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The three poems that I have chosen to analyse are 'Disabled' by Wilfred Owen, 'Stretcher Case' by Siegfried Sassoon and 'The Hero', also by Siegfried Sassoon.

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Introduction

20th Century Poetry Coursework Analysis of Three Poems from WWI The three poems that I have chosen are 'Disabled' by Wilfred Owen, 'Stretcher Case' by Siegfried Sassoon and 'The Hero', also by Siegfried Sassoon. They have a common link in that they are all focusing on one man and his war experience, although this is approached in different ways. In 'Disabled' Wilfred Owen uses one man to show how war was glorified and how this made men go to war without knowing what was going to happen. This is shown particularly in the fourth stanza when it says 'he thought of jewelled hilts...smart salutes...leave...(and) Esprit de corps (soldierly spirit)'. The poem then goes on to explain that the man now lives in an institute after losing his limbs in the war and that he is now ignored instead of admired and has become but a shadow of his former self. Here focusing on one man makes the reader feel more emotionally involved as they know his whole story and so feel like they knew him. The poet talks about the death and suffering of millions using this one man who has been through so much and is not even honoured for it. This poem, like the other two I have chosen, is written in the third person. This is quite an unusual form for poetry in general but seems quite common in wartime poetry. I think this is partly because the poet did not want to write as a dying person because they had not ...read more.

Middle

We can tell that the war was horrible for him not only because of the line 'tumult (confusion), terror, hurtling glare' but also because the man imagines what death would be like in quite a realistic and straightforward way ('he mused'). To me this implies that he has thought about dying before and what it would be like to die and so he does not think of death as a horrible experience. The poem consists of a 16 line stanza describing the man waking and his thoughts, followed by a single line where he regains part of his memory and then a six line stanza saying what he sees. The single is used for dramatic effect and also to clearly separate the other two stanzas, which have quite different moods. Unlike many of Siegfried Sassoon's poems, 'Stretcher Case' does not criticise the higher authorities in war such as the government and the sergeants. He does make a reference to the war itself being a terrible thing but he does this in a more subtle way than in many of his poems by comparing the beauty of the English countryside that the man sees around him to the horrors that he has just left ('from glooms and quags...to calm and brightness'). Another unusual feature considering that it is a Siegfried Sassoon poem is that he uses quite romantic, very descriptive language, more commonly associated with poets such as Rupert Brooke. ...read more.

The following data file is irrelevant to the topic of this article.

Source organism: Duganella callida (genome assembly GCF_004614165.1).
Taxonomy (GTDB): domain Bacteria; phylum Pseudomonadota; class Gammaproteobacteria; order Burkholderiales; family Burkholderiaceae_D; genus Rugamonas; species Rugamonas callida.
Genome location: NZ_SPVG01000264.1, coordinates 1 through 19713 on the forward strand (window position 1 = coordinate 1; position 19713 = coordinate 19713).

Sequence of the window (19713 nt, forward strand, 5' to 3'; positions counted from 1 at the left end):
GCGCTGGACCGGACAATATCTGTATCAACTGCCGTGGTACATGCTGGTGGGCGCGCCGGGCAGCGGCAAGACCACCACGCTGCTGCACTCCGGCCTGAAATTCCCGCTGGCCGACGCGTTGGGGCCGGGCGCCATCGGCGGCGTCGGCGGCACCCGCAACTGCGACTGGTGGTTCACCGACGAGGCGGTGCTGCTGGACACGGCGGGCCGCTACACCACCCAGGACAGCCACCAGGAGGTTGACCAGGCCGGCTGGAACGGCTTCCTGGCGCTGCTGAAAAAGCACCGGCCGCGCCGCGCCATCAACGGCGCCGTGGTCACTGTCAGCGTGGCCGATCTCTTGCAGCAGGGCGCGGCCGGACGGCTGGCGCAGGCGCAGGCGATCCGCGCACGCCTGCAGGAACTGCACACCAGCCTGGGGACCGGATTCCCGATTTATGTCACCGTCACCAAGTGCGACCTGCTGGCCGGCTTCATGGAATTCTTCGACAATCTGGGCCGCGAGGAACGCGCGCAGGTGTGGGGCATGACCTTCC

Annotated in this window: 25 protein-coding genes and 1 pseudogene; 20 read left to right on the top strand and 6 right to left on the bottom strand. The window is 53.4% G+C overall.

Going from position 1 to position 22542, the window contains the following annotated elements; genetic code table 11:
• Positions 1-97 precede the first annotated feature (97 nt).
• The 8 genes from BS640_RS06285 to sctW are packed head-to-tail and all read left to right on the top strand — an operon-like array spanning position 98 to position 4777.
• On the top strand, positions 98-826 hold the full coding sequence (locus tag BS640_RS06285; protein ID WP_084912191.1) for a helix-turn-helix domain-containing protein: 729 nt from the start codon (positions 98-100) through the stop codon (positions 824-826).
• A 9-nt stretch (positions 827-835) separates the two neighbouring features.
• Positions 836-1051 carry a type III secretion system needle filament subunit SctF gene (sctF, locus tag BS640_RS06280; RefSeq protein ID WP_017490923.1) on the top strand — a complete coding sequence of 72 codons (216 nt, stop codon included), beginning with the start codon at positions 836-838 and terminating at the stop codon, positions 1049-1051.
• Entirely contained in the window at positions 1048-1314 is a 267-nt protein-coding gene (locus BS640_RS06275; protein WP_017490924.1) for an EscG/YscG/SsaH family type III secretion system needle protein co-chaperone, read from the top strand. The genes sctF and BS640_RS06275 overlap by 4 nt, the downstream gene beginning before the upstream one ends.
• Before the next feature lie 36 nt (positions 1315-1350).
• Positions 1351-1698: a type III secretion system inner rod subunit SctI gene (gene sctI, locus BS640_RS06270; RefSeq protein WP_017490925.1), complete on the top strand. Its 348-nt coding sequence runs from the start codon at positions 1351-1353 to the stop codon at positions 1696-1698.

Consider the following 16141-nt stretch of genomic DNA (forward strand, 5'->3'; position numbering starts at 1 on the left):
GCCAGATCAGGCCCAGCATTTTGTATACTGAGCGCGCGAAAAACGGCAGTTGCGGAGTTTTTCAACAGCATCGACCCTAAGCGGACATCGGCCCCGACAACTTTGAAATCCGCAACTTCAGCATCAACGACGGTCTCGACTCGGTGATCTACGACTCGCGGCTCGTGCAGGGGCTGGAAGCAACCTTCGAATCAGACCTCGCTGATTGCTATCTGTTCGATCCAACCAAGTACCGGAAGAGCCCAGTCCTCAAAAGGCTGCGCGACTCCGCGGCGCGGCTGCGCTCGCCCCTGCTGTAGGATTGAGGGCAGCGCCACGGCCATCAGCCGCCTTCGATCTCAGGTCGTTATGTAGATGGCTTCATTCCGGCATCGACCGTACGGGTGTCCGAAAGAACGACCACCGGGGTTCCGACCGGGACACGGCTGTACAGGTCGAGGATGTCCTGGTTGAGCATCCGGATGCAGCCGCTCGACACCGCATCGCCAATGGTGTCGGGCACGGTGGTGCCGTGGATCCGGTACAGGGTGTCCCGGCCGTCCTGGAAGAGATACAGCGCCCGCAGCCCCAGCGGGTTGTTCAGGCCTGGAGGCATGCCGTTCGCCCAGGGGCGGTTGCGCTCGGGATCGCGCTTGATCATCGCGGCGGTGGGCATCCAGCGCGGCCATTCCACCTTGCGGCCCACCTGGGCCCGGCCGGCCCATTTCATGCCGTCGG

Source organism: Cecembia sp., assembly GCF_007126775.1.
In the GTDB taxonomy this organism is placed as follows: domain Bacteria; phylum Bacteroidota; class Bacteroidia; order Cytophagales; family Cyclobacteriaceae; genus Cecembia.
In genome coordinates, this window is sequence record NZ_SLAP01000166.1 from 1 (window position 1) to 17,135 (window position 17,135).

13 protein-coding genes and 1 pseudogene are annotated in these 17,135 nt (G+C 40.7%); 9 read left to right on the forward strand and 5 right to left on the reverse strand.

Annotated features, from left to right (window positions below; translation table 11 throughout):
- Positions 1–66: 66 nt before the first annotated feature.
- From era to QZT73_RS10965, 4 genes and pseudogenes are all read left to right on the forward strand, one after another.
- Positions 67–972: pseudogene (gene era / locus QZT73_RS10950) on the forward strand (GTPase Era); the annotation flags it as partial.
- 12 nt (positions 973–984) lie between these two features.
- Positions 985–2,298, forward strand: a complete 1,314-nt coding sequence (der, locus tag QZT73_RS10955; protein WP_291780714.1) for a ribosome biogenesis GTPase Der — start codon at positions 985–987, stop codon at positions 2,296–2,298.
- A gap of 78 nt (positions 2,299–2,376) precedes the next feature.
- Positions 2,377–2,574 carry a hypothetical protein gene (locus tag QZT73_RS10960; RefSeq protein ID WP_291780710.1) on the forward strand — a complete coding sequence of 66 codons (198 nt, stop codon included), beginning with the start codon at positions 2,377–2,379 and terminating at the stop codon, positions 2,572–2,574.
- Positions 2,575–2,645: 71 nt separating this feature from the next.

Conclusion

Wilfred Owen's poem seems to be more spontaneous. The three poems are also different because they focus on different times in and around the war. 'Disabled' talks about the time before, during and after the war whereas 'Stretcher case' focuses on a particular moment as he wakes on the way home and 'The Hero' seems to be set during the war but in England away from the fighting. By reading these poems together, the reader can see that there were different attitudes towards the soldiers returning from the war and also that certain poets blamed the war on different people (for example, Siegfried Sassoon was particularly against the higher ranking officers). They can also see how injured people viewed returning to home; the subject of 'Disabled' was sad because he was seen as something for others to fear or pity instead of a hero whereas the subject of 'Stretcher case' was happy to see familiar sights. The common idea of having just one person is useful to the wartime poets because they can make their poems more emotional by involving the reader. The three poems I have chosen explore this idea in very different ways and I think that they are all effective in a way but 'Disabled' is best at making the reader feel like they know the subject and therefore feel genuinely sad about how he is treated. I think all three poems help the reader to gain a wider understanding of the First World War and the experiences that soldiers had. Laura Coles 10R - 1 - ...read more.

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